The Directors Guild of America has lobbed the latest complaint against WarnerMedia over the media company’s landmark announcement last week that it will release its entire 2021 Warner Bros. slate on streaming service HBO Max, the same day it premieres these movies in theaters.
Citing unnamed sources, The Hollywood Reporter said the DGA sent a “sharply worded letter, ” signed by DGA national executive director Russell Hollander, to Warner Bros. CEO Ann Sarnoff, expressing consternation over how films will be valued in the business model.
Notably, the guild seems to accuse WarnerMedia of reneging on agreements hammered out by the conglomerate’s previous top-level leadership, former WarnerMedia Entertainment Chairman Robert Greenblatt and ex-HBO Max Chief Content Officer Kevin Reilly, who were both pushed out in August.
The THR source said that in a “wide-ranging” meeting on Nov. 17, 2019, Greenblatt and Reilly laid out agreeable basic valuation terms for content featured in WarnerMedia’s new subscription streaming platform, HBO Max, which would launch seven months later.
WarnerMedia, of course, has pursued a much different content agenda under new CEO Jason Kilar, one in which the DGA said it wasn’t offered a role in helping to shape.
“The spirit of it was to get a fair, free-market value,” the THR source said of the November 2019 meeting. “What they’ve done is a departure from anything discussed in that meeting.”
As expected, WarnerMedia’s decision to go “day-and-date” with 17 movies in 2021, extending well beyond the expected end of the current pandemic, has produced a lot of public commentary from relevant stakeholders.
In his own public letter, filmmaker Christopher Nolan lambasted WarnerMedia’s decision as making “no economic sense.” Meanwhile, high-profile equity analyst Richard Greenfield responded with an investor note of his own, suggesting that WarnerMedia was embarking on the only coherent distribution strategy left, given the state of consumer demand, a model with common sense already laid bare by Netflix.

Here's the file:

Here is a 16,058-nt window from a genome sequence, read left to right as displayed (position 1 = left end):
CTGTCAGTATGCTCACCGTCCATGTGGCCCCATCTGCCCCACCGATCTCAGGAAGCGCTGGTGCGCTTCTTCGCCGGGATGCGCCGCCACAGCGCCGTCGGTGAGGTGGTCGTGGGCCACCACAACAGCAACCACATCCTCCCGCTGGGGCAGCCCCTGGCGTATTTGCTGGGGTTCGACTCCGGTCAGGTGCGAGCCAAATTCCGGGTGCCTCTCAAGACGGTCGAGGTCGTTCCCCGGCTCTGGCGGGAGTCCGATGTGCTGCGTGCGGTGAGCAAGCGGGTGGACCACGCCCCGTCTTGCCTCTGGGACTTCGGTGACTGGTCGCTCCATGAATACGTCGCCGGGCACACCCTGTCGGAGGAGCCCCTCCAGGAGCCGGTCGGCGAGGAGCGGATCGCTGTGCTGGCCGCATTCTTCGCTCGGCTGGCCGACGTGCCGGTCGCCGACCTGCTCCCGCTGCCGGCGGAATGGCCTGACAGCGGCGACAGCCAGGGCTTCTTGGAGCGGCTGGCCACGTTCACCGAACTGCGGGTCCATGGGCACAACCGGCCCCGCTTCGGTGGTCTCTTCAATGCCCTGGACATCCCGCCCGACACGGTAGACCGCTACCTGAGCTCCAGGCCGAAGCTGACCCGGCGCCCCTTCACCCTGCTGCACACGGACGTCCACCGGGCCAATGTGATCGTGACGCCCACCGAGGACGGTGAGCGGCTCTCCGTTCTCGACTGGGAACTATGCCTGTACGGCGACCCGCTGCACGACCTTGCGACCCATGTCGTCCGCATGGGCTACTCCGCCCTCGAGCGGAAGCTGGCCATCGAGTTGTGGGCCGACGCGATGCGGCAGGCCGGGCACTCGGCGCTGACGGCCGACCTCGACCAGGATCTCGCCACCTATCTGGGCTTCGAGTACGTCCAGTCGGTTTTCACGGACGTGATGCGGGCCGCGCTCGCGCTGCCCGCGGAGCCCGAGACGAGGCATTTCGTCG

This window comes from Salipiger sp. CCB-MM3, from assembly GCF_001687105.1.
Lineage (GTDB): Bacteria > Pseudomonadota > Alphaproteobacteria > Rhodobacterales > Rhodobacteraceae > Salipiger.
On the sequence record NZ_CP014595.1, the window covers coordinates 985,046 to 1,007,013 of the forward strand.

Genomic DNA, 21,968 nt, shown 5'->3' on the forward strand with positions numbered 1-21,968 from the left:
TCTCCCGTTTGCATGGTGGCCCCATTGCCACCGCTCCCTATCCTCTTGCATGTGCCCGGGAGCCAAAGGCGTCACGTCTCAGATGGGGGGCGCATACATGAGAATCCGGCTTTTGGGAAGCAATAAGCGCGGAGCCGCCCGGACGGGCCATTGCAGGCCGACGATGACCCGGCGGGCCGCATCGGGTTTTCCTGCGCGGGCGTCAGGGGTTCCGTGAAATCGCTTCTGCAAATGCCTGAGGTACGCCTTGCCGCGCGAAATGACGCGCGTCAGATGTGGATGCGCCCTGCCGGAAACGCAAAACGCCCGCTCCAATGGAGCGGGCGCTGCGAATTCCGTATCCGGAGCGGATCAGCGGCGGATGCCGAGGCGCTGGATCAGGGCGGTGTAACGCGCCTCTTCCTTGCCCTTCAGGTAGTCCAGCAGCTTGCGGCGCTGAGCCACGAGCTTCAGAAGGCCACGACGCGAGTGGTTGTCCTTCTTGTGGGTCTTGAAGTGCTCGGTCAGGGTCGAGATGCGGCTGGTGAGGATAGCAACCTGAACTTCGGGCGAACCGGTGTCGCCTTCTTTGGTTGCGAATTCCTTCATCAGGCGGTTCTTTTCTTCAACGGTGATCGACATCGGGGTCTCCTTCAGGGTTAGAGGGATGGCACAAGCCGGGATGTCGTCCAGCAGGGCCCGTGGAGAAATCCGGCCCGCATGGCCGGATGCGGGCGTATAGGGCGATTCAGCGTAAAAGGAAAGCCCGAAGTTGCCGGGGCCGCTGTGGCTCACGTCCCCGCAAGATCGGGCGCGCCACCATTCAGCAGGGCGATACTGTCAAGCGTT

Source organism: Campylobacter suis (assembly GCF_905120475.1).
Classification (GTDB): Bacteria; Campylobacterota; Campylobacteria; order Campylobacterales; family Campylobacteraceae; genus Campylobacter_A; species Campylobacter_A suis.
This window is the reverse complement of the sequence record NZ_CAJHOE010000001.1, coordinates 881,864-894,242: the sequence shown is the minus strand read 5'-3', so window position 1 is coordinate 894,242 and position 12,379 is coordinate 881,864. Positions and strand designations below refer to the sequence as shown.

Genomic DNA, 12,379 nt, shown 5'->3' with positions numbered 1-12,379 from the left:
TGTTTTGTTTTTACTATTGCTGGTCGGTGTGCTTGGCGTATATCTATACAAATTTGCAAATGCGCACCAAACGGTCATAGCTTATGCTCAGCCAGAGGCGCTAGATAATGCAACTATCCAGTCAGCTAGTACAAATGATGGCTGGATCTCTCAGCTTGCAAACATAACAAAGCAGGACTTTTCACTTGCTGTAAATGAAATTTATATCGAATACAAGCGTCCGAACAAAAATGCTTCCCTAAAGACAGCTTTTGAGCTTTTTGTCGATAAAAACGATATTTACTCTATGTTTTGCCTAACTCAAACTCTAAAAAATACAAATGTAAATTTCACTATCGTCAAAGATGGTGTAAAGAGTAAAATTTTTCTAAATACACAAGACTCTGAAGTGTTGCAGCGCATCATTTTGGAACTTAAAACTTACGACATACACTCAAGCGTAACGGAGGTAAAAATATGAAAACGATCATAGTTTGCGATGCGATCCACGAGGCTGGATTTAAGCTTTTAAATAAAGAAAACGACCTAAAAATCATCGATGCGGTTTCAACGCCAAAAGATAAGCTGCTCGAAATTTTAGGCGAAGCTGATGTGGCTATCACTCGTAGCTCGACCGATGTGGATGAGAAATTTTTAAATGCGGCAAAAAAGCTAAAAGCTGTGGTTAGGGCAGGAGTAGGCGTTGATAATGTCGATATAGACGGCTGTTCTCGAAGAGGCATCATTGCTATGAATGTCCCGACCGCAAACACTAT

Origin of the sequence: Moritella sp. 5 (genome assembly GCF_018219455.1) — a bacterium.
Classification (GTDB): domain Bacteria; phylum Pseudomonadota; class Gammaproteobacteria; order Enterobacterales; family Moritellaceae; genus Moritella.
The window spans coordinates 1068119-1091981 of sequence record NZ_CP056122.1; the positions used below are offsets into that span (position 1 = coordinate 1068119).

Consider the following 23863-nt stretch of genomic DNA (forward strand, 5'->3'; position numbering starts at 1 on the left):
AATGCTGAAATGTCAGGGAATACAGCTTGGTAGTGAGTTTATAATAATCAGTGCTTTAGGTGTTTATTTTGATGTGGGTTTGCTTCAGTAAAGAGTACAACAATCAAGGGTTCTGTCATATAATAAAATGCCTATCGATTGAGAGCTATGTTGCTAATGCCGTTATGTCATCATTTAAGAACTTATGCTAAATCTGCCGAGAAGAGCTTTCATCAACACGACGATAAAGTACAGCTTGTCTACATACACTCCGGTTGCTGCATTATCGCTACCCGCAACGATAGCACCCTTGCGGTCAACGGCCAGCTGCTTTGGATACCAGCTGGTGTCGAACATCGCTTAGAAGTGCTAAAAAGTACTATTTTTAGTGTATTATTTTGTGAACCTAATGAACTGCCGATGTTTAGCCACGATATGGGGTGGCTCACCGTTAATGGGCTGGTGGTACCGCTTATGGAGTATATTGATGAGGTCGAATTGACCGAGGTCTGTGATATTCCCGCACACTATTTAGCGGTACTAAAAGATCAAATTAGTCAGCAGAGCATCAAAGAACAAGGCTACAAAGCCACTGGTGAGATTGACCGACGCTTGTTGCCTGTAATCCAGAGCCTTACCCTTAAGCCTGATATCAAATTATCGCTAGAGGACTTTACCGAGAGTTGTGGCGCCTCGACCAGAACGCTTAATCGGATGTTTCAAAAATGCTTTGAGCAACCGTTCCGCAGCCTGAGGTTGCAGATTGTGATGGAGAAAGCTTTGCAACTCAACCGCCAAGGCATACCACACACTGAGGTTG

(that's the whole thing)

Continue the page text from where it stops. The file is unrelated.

Speaking to investors Tuesday, WarnerMedia CEO John Stankey also defended the strategy, saying, “because we care about theatrical and we care about streaming, it ensures that we’re doing this in a way that we still show respect for theatrical venues and distribution, and not go and push all of our content on a direct to streaming exclusively construct, or hand it off to our competitors that aren’t as invested in the theatrical business.”
Regardless, this DGA press release, dated March 7, 2020, and headlined “Significant Gains Made in Streaming Residuals, Pension, Wages, and TV Creative Rights,” seems to show that the guild was genuinely caught off guard, believing it had basic deal points for “made-for-SVOD” services, including HBO Max, already secured, only to have them reneged upon.
That announcement touted, “ A nearly 50% increase in residuals for members working on original SVOD series, bringing the three-year residual for a 60-minute series on the highest subscriber SVOD services to more than $73,000. To put the accomplishment in perspective, when combined with the gains from the 2017 agreement, the residual is up nearly fivefold from under $15,000 in 2016, and exceeds the average residuals earned from all markets for the most popular network series.”
The major issue is now, not only is the definition of “made for SVOD” now skewed, there doesn’t seem to be a ton of clarity on projected revenue for each title.
MoffettNathanson does seem to concur with movie maker Nolan on the broad assumption that the movies will bring in less money, with the equity research firm projecting a $1.2 billion revenue hit for WarnerMedia in 2021.
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